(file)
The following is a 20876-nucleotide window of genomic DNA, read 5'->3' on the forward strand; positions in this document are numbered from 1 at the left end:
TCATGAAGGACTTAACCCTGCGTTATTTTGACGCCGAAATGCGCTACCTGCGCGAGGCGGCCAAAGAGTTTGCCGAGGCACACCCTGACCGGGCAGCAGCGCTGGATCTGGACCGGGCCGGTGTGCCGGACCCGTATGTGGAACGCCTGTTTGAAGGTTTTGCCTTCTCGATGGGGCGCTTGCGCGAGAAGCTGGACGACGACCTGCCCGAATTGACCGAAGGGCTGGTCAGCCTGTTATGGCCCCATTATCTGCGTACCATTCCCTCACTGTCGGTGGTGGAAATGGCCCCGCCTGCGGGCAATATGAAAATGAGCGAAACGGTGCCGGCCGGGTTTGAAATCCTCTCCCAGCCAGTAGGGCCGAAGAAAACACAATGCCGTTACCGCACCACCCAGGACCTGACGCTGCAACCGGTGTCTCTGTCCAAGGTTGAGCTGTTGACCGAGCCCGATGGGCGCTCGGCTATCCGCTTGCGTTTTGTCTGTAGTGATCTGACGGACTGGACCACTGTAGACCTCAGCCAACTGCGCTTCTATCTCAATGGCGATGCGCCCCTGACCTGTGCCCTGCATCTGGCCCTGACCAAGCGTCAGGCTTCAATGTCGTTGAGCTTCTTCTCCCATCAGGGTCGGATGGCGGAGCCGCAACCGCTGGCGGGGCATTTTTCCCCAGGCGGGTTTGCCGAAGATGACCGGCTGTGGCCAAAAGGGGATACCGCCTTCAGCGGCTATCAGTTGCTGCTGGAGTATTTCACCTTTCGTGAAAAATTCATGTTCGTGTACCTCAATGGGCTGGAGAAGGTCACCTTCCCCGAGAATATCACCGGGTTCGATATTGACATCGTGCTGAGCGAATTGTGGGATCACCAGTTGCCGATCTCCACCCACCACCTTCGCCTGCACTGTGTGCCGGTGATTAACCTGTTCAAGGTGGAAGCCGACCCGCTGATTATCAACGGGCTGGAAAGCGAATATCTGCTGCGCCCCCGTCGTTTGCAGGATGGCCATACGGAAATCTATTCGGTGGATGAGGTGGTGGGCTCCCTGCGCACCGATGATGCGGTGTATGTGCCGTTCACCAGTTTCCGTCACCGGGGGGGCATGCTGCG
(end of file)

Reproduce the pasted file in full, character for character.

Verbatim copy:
The following is a 20876-nucleotide window of genomic DNA, read 5'->3' on the forward strand; positions in this document are numbered from 1 at the left end:
TCATGAAGGACTTAACCCTGCGTTATTTTGACGCCGAAATGCGCTACCTGCGCGAGGCGGCCAAAGAGTTTGCCGAGGCACACCCTGACCGGGCAGCAGCGCTGGATCTGGACCGGGCCGGTGTGCCGGACCCGTATGTGGAACGCCTGTTTGAAGGTTTTGCCTTCTCGATGGGGCGCTTGCGCGAGAAGCTGGACGACGACCTGCCCGAATTGACCGAAGGGCTGGTCAGCCTGTTATGGCCCCATTATCTGCGTACCATTCCCTCACTGTCGGTGGTGGAAATGGCCCCGCCTGCGGGCAATATGAAAATGAGCGAAACGGTGCCGGCCGGGTTTGAAATCCTCTCCCAGCCAGTAGGGCCGAAGAAAACACAATGCCGTTACCGCACCACCCAGGACCTGACGCTGCAACCGGTGTCTCTGTCCAAGGTTGAGCTGTTGACCGAGCCCGATGGGCGCTCGGCTATCCGCTTGCGTTTTGTCTGTAGTGATCTGACGGACTGGACCACTGTAGACCTCAGCCAACTGCGCTTCTATCTCAATGGCGATGCGCCCCTGACCTGTGCCCTGCATCTGGCCCTGACCAAGCGTCAGGCTTCAATGTCGTTGAGCTTCTTCTCCCATCAGGGTCGGATGGCGGAGCCGCAACCGCTGGCGGGGCATTTTTCCCCAGGCGGGTTTGCCGAAGATGACCGGCTGTGGCCAAAAGGGGATACCGCCTTCAGCGGCTATCAGTTGCTGCTGGAGTATTTCACCTTTCGTGAAAAATTCATGTTCGTGTACCTCAATGGGCTGGAGAAGGTCACCTTCCCCGAGAATATCACCGGGTTCGATATTGACATCGTGCTGAGCGAATTGTGGGATCACCAGTTGCCGATCTCCACCCACCACCTTCGCCTGCACTGTGTGCCGGTGATTAACCTGTTCAAGGTGGAAGCCGACCCGCTGATTATCAACGGGCTGGAAAGCGAATATCTGCTGCGCCCCCGTCGTTTGCAGGATGGCCATACGGAAATCTATTCGGTGGATGAGGTGGTGGGCTCCCTGCGCACCGATGATGCGGTGTATGTGCCGTTCACCAGTTTCCGTCACCGGGGGGGCATGCTGCG